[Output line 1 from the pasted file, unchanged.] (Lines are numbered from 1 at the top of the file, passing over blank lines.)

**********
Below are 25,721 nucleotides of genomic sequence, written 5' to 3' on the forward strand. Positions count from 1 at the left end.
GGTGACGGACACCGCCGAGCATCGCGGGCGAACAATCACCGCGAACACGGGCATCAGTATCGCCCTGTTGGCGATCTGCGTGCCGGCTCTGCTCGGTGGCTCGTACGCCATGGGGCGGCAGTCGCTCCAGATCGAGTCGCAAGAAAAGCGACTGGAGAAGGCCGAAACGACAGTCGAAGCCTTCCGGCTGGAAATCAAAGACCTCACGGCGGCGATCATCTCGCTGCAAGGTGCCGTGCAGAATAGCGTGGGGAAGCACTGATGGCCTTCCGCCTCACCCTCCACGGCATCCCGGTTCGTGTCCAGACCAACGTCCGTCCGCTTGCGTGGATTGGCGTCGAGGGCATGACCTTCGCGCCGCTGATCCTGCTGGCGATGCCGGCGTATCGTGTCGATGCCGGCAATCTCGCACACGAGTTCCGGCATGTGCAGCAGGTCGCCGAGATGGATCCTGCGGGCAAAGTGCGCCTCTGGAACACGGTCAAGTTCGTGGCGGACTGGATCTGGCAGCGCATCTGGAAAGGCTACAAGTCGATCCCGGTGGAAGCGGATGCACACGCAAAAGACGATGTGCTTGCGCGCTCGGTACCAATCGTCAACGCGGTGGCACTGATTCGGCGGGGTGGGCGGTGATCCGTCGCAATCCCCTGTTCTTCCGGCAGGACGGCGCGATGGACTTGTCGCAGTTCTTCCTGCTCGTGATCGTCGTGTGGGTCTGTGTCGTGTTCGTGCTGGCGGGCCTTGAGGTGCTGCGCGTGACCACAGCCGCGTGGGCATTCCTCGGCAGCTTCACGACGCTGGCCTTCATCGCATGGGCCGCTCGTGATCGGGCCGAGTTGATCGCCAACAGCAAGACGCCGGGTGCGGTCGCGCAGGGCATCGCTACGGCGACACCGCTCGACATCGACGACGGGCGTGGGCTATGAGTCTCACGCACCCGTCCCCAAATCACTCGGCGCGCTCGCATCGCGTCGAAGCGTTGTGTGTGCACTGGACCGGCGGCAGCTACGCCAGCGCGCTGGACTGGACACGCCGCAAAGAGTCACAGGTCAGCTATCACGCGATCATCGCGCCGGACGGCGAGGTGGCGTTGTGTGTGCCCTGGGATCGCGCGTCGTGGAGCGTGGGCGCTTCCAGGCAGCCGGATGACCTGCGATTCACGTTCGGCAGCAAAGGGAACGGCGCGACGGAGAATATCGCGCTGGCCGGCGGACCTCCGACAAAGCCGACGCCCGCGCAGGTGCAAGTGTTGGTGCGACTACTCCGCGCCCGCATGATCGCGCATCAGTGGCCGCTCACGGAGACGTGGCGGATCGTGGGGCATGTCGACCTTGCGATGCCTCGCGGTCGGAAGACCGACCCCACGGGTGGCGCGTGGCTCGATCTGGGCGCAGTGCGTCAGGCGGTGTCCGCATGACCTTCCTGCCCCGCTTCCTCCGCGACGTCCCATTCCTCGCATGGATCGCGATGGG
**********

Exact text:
Below are 25,721 nucleotides of genomic sequence, written 5' to 3' on the forward strand. Positions count from 1 at the left end.